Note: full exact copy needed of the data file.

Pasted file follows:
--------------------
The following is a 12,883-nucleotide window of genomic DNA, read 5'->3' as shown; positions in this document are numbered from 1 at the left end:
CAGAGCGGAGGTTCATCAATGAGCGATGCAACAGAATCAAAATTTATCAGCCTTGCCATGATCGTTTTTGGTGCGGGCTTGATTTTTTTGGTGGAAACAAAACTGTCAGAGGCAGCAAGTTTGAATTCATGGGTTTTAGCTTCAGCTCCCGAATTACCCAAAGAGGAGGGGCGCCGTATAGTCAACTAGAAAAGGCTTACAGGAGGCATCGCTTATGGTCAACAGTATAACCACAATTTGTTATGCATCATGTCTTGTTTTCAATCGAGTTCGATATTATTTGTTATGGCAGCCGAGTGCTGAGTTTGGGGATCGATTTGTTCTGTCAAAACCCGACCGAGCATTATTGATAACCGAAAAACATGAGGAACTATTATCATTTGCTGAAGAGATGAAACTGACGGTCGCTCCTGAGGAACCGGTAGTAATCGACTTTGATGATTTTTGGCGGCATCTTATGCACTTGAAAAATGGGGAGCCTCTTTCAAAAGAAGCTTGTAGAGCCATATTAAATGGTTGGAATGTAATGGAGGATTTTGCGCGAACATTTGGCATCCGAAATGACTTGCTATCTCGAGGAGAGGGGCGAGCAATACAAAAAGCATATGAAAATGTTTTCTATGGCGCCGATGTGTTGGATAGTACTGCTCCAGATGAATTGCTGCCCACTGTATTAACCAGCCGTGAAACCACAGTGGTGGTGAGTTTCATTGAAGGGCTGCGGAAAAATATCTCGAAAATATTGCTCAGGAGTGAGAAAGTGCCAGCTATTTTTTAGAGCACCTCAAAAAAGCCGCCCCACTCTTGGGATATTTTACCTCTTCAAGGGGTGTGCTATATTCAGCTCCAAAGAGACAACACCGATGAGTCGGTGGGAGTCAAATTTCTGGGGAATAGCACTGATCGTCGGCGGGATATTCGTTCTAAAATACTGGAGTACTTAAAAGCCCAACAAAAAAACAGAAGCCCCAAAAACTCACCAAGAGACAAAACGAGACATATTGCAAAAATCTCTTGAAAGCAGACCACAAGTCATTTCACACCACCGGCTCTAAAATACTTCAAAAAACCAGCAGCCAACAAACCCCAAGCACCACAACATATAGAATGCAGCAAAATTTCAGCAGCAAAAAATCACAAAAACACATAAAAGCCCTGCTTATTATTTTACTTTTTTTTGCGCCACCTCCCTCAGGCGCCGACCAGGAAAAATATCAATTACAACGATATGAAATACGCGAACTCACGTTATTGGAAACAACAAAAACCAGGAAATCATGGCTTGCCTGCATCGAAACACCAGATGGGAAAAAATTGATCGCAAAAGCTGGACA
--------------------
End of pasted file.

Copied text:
The following is a 12,883-nucleotide window of genomic DNA, read 5'->3' as shown; positions in this document are numbered from 1 at the left end:
CAGAGCGGAGGTTCATCAATGAGCGATGCAACAGAATCAAAATTTATCAGCCTTGCCATGATCGTTTTTGGTGCGGGCTTGATTTTTTTGGTGGAAACAAAACTGTCAGAGGCAGCAAGTTTGAATTCATGGGTTTTAGCTTCAGCTCCCGAATTACCCAAAGAGGAGGGGCGCCGTATAGTCAACTAGAAAAGGCTTACAGGAGGCATCGCTTATGGTCAACAGTATAACCACAATTTGTTATGCATCATGTCTTGTTTTCAATCGAGTTCGATATTATTTGTTATGGCAGCCGAGTGCTGAGTTTGGGGATCGATTTGTTCTGTCAAAACCCGACCGAGCATTATTGATAACCGAAAAACATGAGGAACTATTATCATTTGCTGAAGAGATGAAACTGACGGTCGCTCCTGAGGAACCGGTAGTAATCGACTTTGATGATTTTTGGCGGCATCTTATGCACTTGAAAAATGGGGAGCCTCTTTCAAAAGAAGCTTGTAGAGCCATATTAAATGGTTGGAATGTAATGGAGGATTTTGCGCGAACATTTGGCATCCGAAATGACTTGCTATCTCGAGGAGAGGGGCGAGCAATACAAAAAGCATATGAAAATGTTTTCTATGGCGCCGATGTGTTGGATAGTACTGCTCCAGATGAATTGCTGCCCACTGTATTAACCAGCCGTGAAACCACAGTGGTGGTGAGTTTCATTGAAGGGCTGCGGAAAAATATCTCGAAAATATTGCTCAGGAGTGAGAAAGTGCCAGCTATTTTTTAGAGCACCTCAAAAAAGCCGCCCCACTCTTGGGATATTTTACCTCTTCAAGGGGTGTGCTATATTCAGCTCCAAAGAGACAACACCGATGAGTCGGTGGGAGTCAAATTTCTGGGGAATAGCACTGATCGTCGGCGGGATATTCGTTCTAAAATACTGGAGTACTTAAAAGCCCAACAAAAAAACAGAAGCCCCAAAAACTCACCAAGAGACAAAACGAGACATATTGCAAAAATCTCTTGAAAGCAGACCACAAGTCATTTCACACCACCGGCTCTAAAATACTTCAAAAAACCAGCAGCCAACAAACCCCAAGCACCACAACATATAGAATGCAGCAAAATTTCAGCAGCAAAAAATCACAAAAACACATAAAAGCCCTGCTTATTATTTTACTTTTTTTTGCGCCACCTCCCTCAGGCGCCGACCAGGAAAAATATCAATTACAACGATATGAAATACGCGAACTCACGTTATTGGAAACAACAAAAACCAGGAAATCATGGCTTGCCTGCATCGAAACACCAGATGGGAAAAAATTGATCGCAAAAGCTGGACA